The Ford Mustang Mach-E is an unusual vehicle. Muscle car enthusiasts romanticize the engine more than any other component. As Dodge recently discovered, removing that engine causes some backlash among the vehicle’s core demographic. However, the Mach-E, Ford’s electric SUV version of the Mustang, has performed admirably. According to Ford, sales of the Mach-E increased by more than 74% in July, and overall, Ford EV sales increased by approximately 169%. The electric Mustang has undoubtedly survived the backlash from petrolheads, but a new challenge has emerged. The big question is whether it can withstand a significant price increase.
The base model’s price has risen by $3,000 to $46,895, while a car from the GT Extended Range will set you back just under $70,000. However, the issue with Ford’s electric vehicles in recent years has not been the price. Customers have found it difficult to obtain one in the first place, regardless of what the window sticker says. The good news is that Ford has reopened their order list for the Mach-E, so potential customers can now choose their car, customize it, pay a deposit, and take possession of it when it finally rolls off the assembly line.
Ford is now including its Co-Pilot360 Driver Assist Technology and a “complimentary” three-month trial of Ford BlueCruise hands-free driving and 360-degree camera for the higher price. Two features that are clearly built into the car but are only available through a subscription. Because that kind of sales strategy always works. If you have an order for a 2022 Mustang Mach-E, Ford says you will receive a “private offer” to upgrade to the 2023 model.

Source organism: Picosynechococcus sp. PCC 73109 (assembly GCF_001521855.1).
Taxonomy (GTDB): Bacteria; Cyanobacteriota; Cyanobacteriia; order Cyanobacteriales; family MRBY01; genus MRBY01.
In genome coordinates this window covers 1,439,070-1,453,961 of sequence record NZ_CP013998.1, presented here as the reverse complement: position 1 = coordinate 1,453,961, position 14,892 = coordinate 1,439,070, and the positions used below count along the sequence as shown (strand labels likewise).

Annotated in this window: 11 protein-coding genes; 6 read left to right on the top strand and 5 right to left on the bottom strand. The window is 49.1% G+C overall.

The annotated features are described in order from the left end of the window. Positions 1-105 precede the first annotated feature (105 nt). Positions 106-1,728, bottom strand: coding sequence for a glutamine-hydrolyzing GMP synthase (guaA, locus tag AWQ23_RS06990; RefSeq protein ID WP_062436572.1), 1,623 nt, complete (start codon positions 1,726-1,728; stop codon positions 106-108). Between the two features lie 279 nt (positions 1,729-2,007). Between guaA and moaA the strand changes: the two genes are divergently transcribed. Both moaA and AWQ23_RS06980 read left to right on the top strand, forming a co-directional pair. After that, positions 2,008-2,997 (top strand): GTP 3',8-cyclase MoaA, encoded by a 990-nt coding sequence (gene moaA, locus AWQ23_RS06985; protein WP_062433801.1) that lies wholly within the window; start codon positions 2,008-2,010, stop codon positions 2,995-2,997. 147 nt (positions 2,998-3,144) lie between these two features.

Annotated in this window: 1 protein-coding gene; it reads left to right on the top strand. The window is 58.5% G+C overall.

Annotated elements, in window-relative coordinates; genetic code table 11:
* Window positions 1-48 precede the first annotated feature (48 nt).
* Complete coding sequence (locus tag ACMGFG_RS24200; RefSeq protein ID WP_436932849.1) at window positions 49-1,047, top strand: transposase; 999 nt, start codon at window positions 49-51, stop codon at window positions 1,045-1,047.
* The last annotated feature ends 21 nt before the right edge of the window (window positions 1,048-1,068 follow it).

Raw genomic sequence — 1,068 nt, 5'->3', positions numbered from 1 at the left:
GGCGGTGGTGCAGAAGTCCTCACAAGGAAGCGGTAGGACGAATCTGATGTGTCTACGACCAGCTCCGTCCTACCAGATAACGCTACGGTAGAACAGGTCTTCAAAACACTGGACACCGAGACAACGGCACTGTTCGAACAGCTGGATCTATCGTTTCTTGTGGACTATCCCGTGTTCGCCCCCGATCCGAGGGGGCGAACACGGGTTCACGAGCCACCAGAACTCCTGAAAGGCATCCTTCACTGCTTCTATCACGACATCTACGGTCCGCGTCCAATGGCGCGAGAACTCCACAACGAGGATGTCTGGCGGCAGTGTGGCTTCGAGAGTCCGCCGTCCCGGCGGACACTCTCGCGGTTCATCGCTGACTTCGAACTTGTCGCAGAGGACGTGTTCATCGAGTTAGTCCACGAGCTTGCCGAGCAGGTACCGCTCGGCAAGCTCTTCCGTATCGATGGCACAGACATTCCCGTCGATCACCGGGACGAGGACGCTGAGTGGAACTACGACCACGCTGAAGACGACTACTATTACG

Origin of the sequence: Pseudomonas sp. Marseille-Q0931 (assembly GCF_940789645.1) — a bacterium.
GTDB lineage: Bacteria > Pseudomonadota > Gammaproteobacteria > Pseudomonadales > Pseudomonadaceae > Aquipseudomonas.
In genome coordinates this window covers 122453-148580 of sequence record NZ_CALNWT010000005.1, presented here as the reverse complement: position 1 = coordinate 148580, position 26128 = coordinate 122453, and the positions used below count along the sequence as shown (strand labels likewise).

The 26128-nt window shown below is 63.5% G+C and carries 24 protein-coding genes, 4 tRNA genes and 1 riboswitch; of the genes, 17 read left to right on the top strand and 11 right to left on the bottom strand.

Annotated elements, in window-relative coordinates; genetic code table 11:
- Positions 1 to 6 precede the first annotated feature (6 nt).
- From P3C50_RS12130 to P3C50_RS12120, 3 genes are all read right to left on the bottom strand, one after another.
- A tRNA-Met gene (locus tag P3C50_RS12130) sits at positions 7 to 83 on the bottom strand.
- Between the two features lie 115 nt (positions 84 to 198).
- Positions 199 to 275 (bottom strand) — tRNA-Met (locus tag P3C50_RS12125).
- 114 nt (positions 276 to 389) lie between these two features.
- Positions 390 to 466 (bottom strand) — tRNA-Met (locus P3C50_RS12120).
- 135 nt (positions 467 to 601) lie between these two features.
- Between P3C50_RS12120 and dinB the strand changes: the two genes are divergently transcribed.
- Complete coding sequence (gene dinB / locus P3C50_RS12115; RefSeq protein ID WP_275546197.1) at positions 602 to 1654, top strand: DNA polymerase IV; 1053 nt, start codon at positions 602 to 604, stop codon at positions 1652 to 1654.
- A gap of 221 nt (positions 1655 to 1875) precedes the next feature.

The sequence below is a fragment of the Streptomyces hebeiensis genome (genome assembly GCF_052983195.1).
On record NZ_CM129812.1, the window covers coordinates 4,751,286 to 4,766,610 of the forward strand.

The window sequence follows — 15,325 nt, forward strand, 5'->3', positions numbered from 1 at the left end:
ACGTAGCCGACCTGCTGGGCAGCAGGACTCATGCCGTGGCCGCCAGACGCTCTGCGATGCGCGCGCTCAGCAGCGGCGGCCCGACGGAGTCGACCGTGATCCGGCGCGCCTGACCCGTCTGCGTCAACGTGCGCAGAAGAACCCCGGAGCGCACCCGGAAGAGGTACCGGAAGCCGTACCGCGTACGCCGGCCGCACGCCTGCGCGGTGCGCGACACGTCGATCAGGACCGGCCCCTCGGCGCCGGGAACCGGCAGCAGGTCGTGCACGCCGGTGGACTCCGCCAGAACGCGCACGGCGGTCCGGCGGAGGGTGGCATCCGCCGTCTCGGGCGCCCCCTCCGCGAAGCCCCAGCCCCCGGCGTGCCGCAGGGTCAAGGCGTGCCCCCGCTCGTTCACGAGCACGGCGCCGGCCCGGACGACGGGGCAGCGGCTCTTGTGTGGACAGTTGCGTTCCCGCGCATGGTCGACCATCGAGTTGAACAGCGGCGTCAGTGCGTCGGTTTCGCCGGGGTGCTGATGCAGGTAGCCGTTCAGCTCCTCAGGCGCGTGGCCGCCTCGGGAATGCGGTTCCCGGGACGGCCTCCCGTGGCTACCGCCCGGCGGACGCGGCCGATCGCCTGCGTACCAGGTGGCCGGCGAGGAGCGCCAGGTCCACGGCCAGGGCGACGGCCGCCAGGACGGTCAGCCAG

Other Ford EVs have also had a price bump
The Mustang Mach-E isn’t the only vehicle in Ford’s electric lineup whose price has recently risen. Earlier this month, another electrified version of a Ford classic, the 2023 Ford F-150 Lightning Pro, saw its base model price increase by more than $7,000 over the 2022 model. The electric truck has been difficult to obtain in recent years. The global semiconductor shortage has severely limited the number of vehicles produced by Ford, with electric models such as the F-150 Lightning bearing the brunt of the brunt. Aside from the limited supply, demand for the electric-powered pickup has skyrocketed, which may explain why Ford felt comfortable raising the price.
While a nearly 20% increase over the previous year’s sticker price may appear extreme, it pales in comparison to what I caught some dealerships charging for Ford’s most desirable EVs. Some F-150 Lightnings were spotted with sticker prices as high as $150,000, prompting a strong response from Ford. A series of threats were issued, including a threat to fine any dealerships caught selling their demonstration models. Ford even threatened to switch to an online-only sales model for their electric vehicles.